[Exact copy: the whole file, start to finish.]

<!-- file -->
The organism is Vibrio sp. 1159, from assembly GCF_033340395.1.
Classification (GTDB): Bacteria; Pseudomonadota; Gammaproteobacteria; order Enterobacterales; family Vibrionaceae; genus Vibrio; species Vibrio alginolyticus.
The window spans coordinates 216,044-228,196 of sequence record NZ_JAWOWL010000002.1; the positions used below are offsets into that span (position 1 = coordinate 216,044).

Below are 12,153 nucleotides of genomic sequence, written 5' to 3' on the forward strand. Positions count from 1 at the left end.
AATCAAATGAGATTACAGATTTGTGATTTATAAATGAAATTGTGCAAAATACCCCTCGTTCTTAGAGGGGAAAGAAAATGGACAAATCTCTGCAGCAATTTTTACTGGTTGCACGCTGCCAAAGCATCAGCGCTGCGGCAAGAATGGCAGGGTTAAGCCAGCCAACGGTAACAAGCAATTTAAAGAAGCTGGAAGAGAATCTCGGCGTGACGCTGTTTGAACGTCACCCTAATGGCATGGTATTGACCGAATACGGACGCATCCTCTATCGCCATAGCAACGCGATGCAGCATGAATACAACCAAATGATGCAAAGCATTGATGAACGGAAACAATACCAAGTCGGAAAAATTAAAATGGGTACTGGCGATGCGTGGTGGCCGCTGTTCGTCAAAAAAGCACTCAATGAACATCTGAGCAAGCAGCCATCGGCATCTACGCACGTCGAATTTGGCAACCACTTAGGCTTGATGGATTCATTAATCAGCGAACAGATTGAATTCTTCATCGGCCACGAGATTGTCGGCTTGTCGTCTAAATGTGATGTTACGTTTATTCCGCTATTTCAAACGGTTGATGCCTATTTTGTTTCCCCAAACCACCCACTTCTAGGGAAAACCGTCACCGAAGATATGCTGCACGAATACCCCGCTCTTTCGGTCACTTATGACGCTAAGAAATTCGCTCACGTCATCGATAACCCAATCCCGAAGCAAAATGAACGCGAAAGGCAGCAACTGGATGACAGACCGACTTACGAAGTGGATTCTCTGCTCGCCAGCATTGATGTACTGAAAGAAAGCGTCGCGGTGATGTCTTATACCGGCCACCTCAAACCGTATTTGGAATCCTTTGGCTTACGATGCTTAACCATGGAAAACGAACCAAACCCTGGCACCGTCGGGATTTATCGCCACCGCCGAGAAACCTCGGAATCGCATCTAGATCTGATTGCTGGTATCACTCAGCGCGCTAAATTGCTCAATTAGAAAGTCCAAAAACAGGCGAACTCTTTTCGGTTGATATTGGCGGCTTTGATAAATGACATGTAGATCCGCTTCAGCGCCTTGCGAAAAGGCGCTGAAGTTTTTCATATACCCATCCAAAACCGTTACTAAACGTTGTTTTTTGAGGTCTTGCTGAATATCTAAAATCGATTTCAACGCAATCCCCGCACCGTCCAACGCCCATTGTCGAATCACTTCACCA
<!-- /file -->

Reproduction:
The organism is Vibrio sp. 1159, from assembly GCF_033340395.1.
Classification (GTDB): Bacteria; Pseudomonadota; Gammaproteobacteria; order Enterobacterales; family Vibrionaceae; genus Vibrio; species Vibrio alginolyticus.
The window spans coordinates 216,044-228,196 of sequence record NZ_JAWOWL010000002.1; the positions used below are offsets into that span (position 1 = coordinate 216,044).

Below are 12,153 nucleotides of genomic sequence, written 5' to 3' on the forward strand. Positions count from 1 at the left end.
AATCAAATGAGATTACAGATTTGTGATTTATAAATGAAATTGTGCAAAATACCCCTCGTTCTTAGAGGGGAAAGAAAATGGACAAATCTCTGCAGCAATTTTTACTGGTTGCACGCTGCCAAAGCATCAGCGCTGCGGCAAGAATGGCAGGGTTAAGCCAGCCAACGGTAACAAGCAATTTAAAGAAGCTGGAAGAGAATCTCGGCGTGACGCTGTTTGAACGTCACCCTAATGGCATGGTATTGACCGAATACGGACGCATCCTCTATCGCCATAGCAACGCGATGCAGCATGAATACAACCAAATGATGCAAAGCATTGATGAACGGAAACAATACCAAGTCGGAAAAATTAAAATGGGTACTGGCGATGCGTGGTGGCCGCTGTTCGTCAAAAAAGCACTCAATGAACATCTGAGCAAGCAGCCATCGGCATCTACGCACGTCGAATTTGGCAACCACTTAGGCTTGATGGATTCATTAATCAGCGAACAGATTGAATTCTTCATCGGCCACGAGATTGTCGGCTTGTCGTCTAAATGTGATGTTACGTTTATTCCGCTATTTCAAACGGTTGATGCCTATTTTGTTTCCCCAAACCACCCACTTCTAGGGAAAACCGTCACCGAAGATATGCTGCACGAATACCCCGCTCTTTCGGTCACTTATGACGCTAAGAAATTCGCTCACGTCATCGATAACCCAATCCCGAAGCAAAATGAACGCGAAAGGCAGCAACTGGATGACAGACCGACTTACGAAGTGGATTCTCTGCTCGCCAGCATTGATGTACTGAAAGAAAGCGTCGCGGTGATGTCTTATACCGGCCACCTCAAACCGTATTTGGAATCCTTTGGCTTACGATGCTTAACCATGGAAAACGAACCAAACCCTGGCACCGTCGGGATTTATCGCCACCGCCGAGAAACCTCGGAATCGCATCTAGATCTGATTGCTGGTATCACTCAGCGCGCTAAATTGCTCAATTAGAAAGTCCAAAAACAGGCGAACTCTTTTCGGTTGATATTGGCGGCTTTGATAAATGACATGTAGATCCGCTTCAGCGCCTTGCGAAAAGGCGCTGAAGTTTTTCATATACCCATCCAAAACCGTTACTAAACGTTGTTTTTTGAGGTCTTGCTGAATATCTAAAATCGATTTCAACGCAATCCCCGCACCGTCCAACGCCCATTGTCGAATCACTTCACCA